When it comes to working on and creation of new roads, Our drone technology can bring about an 80% leap in productivity, saving time and money accross the board.
Road planning is a juggling act. You’re balancing job requirements and physical limitations, while keeping all other site operations moving forward at the same time.
‘UAV Surveys’ tools will make the road design process a great deal easier whilst also providing crucial overview and project management for your entire project.
Whether you’re planning a highway redevelopment job or starting to build out the design for a completely new road, earth movement is inevitable. You’re going to be moving dirt from one spot to another to fix the grade and establish stable base layers to support the ﬁnished surface.
Cutting, excavating, and clearing—these things can be done much quicker with the help of some really intuitive tools that make progress tracking a breeze.
Photogrammetry brings value to 80% of the road job workflow, and it’s not a matter of replacing laser scanners. It’s about tracking progress, tracking quantities, and doing QA throughout subgrade development.
Your original design is arguably the most essential piece of the roadwork puzzle, the beacon that guides you back if you stray during development.
UAV Surveys customers upload their DXF files to keep them in check at every stage in their road work job. As they’re flattening, cutting, and adding material, they’re pulling up the DXF and laying it over their most recent flyover to make observations about progress.
What ever the size of your road, you’re only ever interacting with a small section, making it easy to lose sight of the big picture.
What you see in UAV Surveys, is quite literally the big picture and you can access it whenever you want. You can blanket DXF files over your terrain to experience the finished grade in 3D. Viewing your design from a bird’s-eye view and with your exact elevation prevents tunnel- vision.
The hardest part of a road job happens pre-paving. Greater visibility into how the subgrade is progressing, keeps your team informed, your clients happy, and the regulations met.
Not only can you upload all your design files to UAV Surveys online portal, but you can also add additional linework over your survey images. Having a wireframe prevents arbitrary, one-off measurements and introduces a shared context to keep everyone on the same page about where certain boundaries are.
Typically, our customers add linework every 10–20 meters, so they can reference one particular section and when it’s referenced, everyone refers to the same section. There’s a lot of useful boundaries outside of that—center lines, alignment markings, curvature, etc.—all items you can communicate through linework.
Viewing your site in 3D adds a layer of tangibility to an end goal that’s only ever existed in design documents, but it doesn’t do anything to quantify progress made.
This is where cross-section comparisons come in. As you can see (right), users take the cross- section tool, drag is across the section of the road they’d like to examine and the Platform generates a grade spectrum. Here’s where you’re given accurate metrics on how far you are from design.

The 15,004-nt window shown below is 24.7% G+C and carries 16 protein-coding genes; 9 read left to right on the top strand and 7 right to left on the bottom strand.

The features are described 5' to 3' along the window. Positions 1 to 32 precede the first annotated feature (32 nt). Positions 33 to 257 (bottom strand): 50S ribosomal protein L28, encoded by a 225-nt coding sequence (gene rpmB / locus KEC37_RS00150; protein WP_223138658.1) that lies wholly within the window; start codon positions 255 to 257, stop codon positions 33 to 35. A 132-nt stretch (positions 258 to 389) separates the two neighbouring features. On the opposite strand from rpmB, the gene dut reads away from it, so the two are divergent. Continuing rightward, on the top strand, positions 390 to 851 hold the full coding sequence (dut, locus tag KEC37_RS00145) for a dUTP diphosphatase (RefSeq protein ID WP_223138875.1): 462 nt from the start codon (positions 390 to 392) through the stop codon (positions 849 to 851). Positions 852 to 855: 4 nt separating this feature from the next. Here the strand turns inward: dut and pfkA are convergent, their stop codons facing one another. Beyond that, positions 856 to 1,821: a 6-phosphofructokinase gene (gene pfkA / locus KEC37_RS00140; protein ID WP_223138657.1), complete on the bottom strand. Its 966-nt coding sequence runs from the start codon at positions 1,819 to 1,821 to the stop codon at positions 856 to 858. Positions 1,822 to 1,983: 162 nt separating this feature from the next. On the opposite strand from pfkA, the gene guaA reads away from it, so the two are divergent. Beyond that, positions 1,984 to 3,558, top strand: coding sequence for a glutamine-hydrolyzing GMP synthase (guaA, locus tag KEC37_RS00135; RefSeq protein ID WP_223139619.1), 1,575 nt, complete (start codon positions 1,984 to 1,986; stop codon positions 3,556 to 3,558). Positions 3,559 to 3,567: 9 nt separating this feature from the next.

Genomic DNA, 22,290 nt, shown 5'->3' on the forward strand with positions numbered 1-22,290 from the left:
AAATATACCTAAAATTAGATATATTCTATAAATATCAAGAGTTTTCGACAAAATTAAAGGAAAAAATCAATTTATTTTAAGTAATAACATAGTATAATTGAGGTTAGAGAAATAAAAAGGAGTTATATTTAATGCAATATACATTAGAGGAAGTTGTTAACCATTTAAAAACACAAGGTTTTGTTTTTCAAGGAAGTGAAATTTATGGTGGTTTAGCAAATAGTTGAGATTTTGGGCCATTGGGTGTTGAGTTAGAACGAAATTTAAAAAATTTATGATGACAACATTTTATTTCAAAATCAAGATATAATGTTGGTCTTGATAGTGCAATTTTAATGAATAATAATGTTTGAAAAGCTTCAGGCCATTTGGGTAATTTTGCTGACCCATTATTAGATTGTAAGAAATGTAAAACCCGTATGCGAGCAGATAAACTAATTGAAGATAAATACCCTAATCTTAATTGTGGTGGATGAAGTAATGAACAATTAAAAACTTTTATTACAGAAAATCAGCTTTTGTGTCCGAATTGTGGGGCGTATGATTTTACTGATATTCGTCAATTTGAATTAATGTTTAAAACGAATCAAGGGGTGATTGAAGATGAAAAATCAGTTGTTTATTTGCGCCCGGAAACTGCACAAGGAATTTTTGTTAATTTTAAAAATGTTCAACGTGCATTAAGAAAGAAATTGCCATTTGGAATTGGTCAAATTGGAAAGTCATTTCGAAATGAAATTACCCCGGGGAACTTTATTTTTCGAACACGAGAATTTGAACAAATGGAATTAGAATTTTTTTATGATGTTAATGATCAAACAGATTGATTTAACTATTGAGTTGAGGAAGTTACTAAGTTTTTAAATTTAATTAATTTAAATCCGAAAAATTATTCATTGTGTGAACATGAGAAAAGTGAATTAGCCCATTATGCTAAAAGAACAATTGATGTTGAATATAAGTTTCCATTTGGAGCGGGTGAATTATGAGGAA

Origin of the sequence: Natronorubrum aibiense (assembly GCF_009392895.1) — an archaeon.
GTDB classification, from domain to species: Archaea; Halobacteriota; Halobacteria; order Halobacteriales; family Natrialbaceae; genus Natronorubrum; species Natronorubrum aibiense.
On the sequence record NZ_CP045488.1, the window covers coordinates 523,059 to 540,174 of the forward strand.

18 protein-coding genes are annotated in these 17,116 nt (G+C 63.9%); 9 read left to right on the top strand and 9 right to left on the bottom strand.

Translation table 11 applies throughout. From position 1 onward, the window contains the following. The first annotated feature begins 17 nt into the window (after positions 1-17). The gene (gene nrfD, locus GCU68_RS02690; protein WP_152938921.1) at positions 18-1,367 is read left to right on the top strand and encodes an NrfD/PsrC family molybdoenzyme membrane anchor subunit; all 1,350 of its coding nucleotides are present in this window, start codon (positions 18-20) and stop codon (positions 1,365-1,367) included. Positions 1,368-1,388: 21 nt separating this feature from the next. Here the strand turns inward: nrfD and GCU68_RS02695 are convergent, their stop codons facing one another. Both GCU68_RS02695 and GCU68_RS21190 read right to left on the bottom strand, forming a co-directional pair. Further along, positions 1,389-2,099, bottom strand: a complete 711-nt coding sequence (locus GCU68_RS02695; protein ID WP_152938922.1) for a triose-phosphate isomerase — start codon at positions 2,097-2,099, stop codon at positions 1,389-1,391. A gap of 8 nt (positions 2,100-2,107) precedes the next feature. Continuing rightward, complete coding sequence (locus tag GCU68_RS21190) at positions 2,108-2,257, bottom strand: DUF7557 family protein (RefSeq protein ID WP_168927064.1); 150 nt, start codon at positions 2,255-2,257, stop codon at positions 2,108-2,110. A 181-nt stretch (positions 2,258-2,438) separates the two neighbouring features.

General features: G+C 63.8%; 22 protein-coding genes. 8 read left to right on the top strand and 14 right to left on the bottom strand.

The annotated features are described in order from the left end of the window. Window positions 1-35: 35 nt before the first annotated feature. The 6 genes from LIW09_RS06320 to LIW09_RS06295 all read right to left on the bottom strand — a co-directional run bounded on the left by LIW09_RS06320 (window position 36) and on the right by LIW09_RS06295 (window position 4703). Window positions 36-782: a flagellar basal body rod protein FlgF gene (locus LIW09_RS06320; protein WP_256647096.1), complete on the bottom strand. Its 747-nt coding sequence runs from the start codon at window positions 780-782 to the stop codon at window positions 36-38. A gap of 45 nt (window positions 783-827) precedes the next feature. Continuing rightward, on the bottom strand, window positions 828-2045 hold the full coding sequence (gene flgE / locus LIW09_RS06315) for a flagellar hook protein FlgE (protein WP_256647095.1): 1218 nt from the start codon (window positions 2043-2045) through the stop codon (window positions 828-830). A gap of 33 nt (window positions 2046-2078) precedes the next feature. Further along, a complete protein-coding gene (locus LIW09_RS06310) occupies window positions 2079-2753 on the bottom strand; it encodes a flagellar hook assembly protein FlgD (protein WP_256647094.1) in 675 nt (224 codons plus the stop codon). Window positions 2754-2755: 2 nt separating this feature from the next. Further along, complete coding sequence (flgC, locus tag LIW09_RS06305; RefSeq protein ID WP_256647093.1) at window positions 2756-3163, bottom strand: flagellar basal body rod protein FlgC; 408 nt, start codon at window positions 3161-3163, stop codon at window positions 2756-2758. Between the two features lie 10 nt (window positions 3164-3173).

Once you know how far off you are, you can go back to revise, bringing in more dirt, taking some away, whatever’s necessary to bring the grade up to design level.
For quick, easy calculations, all linework converts to a measurement in just a few clicks. When you’re ready to export your measurements, you scroll through and check off the ones you want to report on, and the Platform generates a comprehensive progress report to share with everyone who needs it.
The reporting gets as specific as you need it to. Since linework compartmentalizes your project into subsections, you can compare sections against one another.
With UAV Surveys, you easily convert line markers to polylines so that the road design wireframe is more visually cohesive and easier to interpret. From there, you can add specific, polyline- based measurements to your arsenal.
Once you have a set of measurements that make sense for you and help you do your job more efficiently, you can save those measurements, and copy them onto each new data set. This way all of your data remains up-to-date with your most recent flyover.
No piece of land is road-ready. Maybe you were commissioned to wind a road up a hill side that hasn’t been prepped for development. In that case, for most of the job, you’re blasting, you’re excavating, and you’re ﬁnding a way to make that land secure enough for civil traffic.
Rather than leaving cut and fill measurements up to guesswork, we have a way for you to know exactly how much dirt you need to ﬁll a particular area or adjust a certain grade.
All cut/ﬁll measurements are exportable, as well, so if you’re in the ﬁeld without connectivity, you have them with you.
Haul road analysis comes into play when you’re hauling heavy loads in and out all day long—gravel, stone, waste, what have you—or if you’re frequently driving heavy equipment across site.
All of that traffic compiles into a pretty hefty outbound fuel cost that most earthwork operations are interested in reducing.
Using the haul road analysis, worksites of all kinds monitor slope to maximise fuel efficiency
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